Commerce in live organisms is a multi-billion dollar industry. On rare occasions, a small fraction of these organisms escape captivity or are released where they are not native. When this occurs in suitable habitat, these organisms may survive, become established in the environment, disperse, and cause harm. Once a nonnative species causes harm, we considered it an invasive species. This harm can include loss of crops, livestock, timber, fisheries, and other resources, as well as increased diseases and damage to property. The collective losses caused by invasive species cost Americans billions of dollars annually. In addition to live organisms being introduced by commerce, invasive species can be introduced or spread from activities related to transportation, such as “hitchhiking” in ships’ ballast water and in packing materials. The U.S. Fish and Wildlife Service (Service) is working on reducing the risk from invasive species from these pathways.
Preventing harmful species from entering the United States is the most cost-effective and efficient approach for avoiding the severe ecological and economic effects caused by many invasive species. One way to prevent nonnative wildlife species from becoming invasive is to list them as injurious species under the Lacey Act (18 U.S.C. 42, as amended), which prohibits their importation into the United States. Listing a species as injurious under the Lacey Act can be a lengthy process that, until the listing is finalized, leaves the environment vulnerable to the introduction and establishment of an invasive species. Once a species becomes established, it is extremely unlikely that it can be eradicated, and such attempts are expensive and may cause unintended environmental injury.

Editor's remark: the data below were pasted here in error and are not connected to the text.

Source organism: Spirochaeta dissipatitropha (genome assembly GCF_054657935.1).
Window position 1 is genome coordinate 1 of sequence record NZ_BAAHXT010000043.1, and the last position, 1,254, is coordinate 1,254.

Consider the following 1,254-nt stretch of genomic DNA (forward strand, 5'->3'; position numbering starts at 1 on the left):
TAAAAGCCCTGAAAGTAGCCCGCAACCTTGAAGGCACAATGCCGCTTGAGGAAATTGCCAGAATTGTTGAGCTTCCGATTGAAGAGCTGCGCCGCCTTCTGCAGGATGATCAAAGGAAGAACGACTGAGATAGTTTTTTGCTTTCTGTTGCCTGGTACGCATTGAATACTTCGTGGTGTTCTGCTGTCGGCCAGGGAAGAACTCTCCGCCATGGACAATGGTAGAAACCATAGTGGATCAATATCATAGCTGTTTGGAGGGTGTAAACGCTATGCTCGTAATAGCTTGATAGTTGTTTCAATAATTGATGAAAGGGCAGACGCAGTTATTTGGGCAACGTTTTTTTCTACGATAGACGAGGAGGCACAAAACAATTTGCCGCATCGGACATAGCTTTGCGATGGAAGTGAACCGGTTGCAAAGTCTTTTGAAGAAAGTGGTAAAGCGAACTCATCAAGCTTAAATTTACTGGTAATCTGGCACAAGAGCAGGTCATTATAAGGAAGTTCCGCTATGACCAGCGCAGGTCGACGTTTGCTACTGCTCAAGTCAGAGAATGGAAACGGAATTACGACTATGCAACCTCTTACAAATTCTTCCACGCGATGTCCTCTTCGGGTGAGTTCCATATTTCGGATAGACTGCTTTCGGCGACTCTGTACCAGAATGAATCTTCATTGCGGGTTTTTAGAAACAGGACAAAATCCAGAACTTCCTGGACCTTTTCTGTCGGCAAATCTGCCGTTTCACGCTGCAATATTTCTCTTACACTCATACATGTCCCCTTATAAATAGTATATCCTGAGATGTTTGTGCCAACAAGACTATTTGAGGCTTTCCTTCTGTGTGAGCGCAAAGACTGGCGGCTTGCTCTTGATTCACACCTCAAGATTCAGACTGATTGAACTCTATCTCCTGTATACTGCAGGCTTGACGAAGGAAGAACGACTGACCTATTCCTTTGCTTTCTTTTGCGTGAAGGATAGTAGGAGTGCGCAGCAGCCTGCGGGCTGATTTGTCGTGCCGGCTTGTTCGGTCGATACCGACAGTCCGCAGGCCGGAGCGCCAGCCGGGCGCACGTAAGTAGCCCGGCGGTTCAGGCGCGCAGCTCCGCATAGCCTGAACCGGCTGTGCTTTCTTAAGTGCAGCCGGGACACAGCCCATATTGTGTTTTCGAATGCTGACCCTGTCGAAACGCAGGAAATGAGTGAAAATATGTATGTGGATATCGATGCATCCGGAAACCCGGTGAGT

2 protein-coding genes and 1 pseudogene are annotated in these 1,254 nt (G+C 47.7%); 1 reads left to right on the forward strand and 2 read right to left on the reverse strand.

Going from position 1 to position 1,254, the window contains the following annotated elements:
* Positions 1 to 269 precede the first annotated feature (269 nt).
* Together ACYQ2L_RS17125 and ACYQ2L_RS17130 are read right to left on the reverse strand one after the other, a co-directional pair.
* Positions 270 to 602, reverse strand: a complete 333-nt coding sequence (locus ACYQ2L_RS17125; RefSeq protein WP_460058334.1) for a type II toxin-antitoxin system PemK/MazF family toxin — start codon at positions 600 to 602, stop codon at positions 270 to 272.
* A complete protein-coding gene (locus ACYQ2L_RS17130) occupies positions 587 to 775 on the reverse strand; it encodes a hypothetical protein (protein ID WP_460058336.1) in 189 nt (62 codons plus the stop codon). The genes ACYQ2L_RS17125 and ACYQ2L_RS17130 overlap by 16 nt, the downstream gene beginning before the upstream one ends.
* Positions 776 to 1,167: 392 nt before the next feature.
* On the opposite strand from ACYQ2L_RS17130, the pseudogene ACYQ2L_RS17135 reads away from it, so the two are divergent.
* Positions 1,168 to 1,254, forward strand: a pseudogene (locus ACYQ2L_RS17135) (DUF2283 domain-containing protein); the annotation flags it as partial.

The Service’s Fish and Aquatic Conservation Program (FAC) has been working to streamline the implementation of its regulatory process, but this process should not be the only approach used to solve problems from harmful, nonnative species that may be in the live-organism trade. The Service is also working on the following two approaches:
The Service has developed a process to efficiently characterize and prioritize the potential risk of invasiveness from species of wild animals and plants. Ecological Risk Screening Summary (also referred to as an ERSS) that provides an estimated prediction of invasiveness of that species and that can be used by the Service, its natural resource partners, and the public to help inform their decisionmaking.
The Service is working cooperatively with the Association of Fish and Wildlife Agencies and industries that trade in live animals. Many of these industries understand that some of their trade species have become, or have a high potential to become, injurious, and they do not want to perpetuate the problem.
Links to the Ecological Risk Screening Summaries, as well as links to other web sites and documents mentioned in this website